3. Don’t Become a Missionary if You Think You Have the Answers and the Nationals Don’t. Westerners have clunky shoes.  This is just true. We are loud and obnoxious and, good Lord, arrogant. Our DNA has us descending on other cultures and dictating ways they can “fix” themselves, while throwing money at their problems. I think I’ve learned that every good missionary LISTENS, first. And listens, a lot. {Don’t worry, I suck at this still. You can read about that here, Rich Guy with the Crappy Car or Quiet Heroes.}

4. Don’t Become a Missionary if You Can’t Hack Transition. We’ve been overseas now for less than two years, and we have moved houses three times, taken two major trips, and have gotten close to and then had to say goodbye to over 15 good family friends. People come and go on the mission field. Terms are up and governments change the visa laws. You find a deal on a house or the house you are in has rats. When you sign up for missions, like it or not, realize it or not, you are signing up for a transient lifestyle. {On Moving House, Like A Lot and New Girl both speak to this reality.}

5. Don’t Become a Missionary if You Think You Are Really Pretty Great, Spiritually-Speaking. There’s nothing like moving to a foreign country to reveal all the crap that’s in your heart.  Seriously. I have cussed more, cried more, been more angry, had less faith, been more cynical and, generally speaking, have become in many ways a worser person during my last two years of serving in Asia. Call it culture-shock if you will, but I tend to think the stress of an overseas move thrusts the junk that was conveniently- covered before out into the blazing-hot-open.

6. Don’t Become a Missionary if You Think Living on Support is Cake. It might look easy, but it is most definitelynot– this monthly process of holding your breath and praying that you get a full paycheck , while knowing that even thatpaycheck is based on the kindness of your parents or your friends or the lady you know hardly has two pennies to rub together anyway. And then, when you do have a little money, you stress about how you should spend it —  Should I treat myself to a coffee? Do the kids really need to go to the pool today? Should I buy the more reliable scooter or the used one that will {probably?} be just fine?

And then, and then, shudder, there’s that awkward process of asking for it in the first place and feeling like you are annoying-the-heck out of the same people, who happen to be the only people you know  — like that pushy lady selling Tupperware down the street.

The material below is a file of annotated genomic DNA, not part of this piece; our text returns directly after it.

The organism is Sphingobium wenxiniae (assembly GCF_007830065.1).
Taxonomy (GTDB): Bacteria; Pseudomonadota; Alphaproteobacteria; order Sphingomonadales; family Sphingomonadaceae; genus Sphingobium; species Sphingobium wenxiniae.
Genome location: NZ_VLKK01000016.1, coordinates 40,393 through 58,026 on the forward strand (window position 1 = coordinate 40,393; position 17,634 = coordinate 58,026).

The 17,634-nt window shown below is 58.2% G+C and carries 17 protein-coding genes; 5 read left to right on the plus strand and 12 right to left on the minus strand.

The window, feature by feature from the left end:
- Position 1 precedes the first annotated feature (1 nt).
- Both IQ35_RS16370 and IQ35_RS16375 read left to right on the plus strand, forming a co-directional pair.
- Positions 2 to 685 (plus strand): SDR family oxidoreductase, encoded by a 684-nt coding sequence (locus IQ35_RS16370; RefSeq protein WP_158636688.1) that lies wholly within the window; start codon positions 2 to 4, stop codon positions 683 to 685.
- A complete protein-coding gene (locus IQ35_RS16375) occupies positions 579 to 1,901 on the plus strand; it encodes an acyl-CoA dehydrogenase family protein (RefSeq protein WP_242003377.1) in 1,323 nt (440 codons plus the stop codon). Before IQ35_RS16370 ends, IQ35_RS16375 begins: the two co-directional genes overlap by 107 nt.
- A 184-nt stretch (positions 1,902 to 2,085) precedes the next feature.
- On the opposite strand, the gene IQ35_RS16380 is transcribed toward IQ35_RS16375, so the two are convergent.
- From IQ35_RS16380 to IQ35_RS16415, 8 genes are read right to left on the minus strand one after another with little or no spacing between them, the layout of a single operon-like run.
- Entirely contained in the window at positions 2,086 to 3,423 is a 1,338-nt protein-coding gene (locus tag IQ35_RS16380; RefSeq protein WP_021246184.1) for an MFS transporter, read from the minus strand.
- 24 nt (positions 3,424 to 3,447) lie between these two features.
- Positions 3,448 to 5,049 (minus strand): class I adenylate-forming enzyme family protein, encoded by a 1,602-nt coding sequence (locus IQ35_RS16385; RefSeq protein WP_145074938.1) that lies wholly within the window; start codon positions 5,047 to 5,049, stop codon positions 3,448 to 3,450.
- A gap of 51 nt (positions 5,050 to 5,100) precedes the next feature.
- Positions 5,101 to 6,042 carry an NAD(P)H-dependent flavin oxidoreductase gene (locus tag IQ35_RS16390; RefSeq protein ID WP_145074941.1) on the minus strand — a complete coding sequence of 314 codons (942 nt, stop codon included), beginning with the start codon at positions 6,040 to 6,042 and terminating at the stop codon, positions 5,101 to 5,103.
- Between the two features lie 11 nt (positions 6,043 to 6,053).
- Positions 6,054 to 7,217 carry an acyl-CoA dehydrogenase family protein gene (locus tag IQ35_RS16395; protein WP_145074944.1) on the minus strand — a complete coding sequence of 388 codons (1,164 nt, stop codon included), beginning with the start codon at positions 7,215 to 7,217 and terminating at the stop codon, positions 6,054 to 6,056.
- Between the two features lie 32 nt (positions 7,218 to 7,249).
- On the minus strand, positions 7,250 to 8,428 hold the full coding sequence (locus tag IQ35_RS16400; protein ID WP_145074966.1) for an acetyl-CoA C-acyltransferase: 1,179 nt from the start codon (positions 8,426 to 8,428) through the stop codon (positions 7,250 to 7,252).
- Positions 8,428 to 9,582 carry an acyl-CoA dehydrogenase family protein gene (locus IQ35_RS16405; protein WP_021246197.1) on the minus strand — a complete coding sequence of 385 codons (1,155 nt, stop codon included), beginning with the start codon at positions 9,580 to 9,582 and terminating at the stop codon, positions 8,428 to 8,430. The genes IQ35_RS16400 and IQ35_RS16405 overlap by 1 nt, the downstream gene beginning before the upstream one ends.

The whole thing might be great for your faith, but it can sure be a killer on your . . .  heart, finances, sense of self-worth, savings, relationships, budget, fun, and freedom.

7. Don’t Become a Missionary if You Aren’t Willing to Change. Flexibility is more important than I ever thought it would be in an overseas life. So is humility, actually. Unfortunately, neither of these qualities is naturally at the top of my Character-I.Q. However, I have learned that the more determined you are to stick to your original plan– regarding ministry or living situation or friendships or organizations or personal growth– the more painful it is when that plan changes, and change it most definitely will. It’s the ones who humbly hold things loosely that I think can go the distance with far less collateral damage.

8. Don’t Become a Missionary at the Last Minute, on a Spiritual-Whim, Spontaneously. And yes, my Charismatic friends may disagree a bit here, but moving overseas, especially with a family and especially in any kind of committed-capacity, is not something to be taken lightly. It’s not necessarily a move that should be felt at a tent-meeting on Friday and plane tickets bought for the the next Monday. Training is important. Spiritual, emotional and cultural preparation has immense value. Turning your heart to a new place often takes time to fully root. So, give it a little time. Don’t be afraid to put the brakes on a bit, and heaven’s sake, don’t think that you’re more godly if you decide, pack and go in record time. This is not the Olympics, and sloppy leaving can take more time to clean up than you realize.

9.  Don’t Become a Missionary to Fix Your Kids. Jerking a rebellious teenager from liberal American society and sticking them in an African hut so they can “find God,” is not a valid parenting technique. Family and personal problems will follow you overseas, in fact, they may be amplified. It’s important not to buy into the lie that forcing your kids to be missionaries will supernaturally make them love Jesus. That might happen, but moving a rebellious teen might also royally backfire on you, and should never, ever, ever be the primary reason a family takes up missions.

10. Don’t Become a Missionary to Find Cool Friends. Now, I’m not saying you won’t find amazing friends– maybe the best in your life– but there is no denying that the mission field can draw some pretty odd ducks. {Of which, I, of course, am not one. See #7 regarding my natural humility.} Don’t be surprised, though, if you find yourself in a church service with ladies wearing clothes from the 80?s singing praise songs from your middle-school years like Awesome God, but without even the drums. Don’t be surprised, too, if your social interactions are awkward at best with many of your fellow mission-souls. Living out the in jungles for twenty years might do wonders for your character and strength and important things, like, oh, the translation of the Bible into another language, but it can sure do a number on a person’s ability to shoot the breeze in a church lobby somewhere.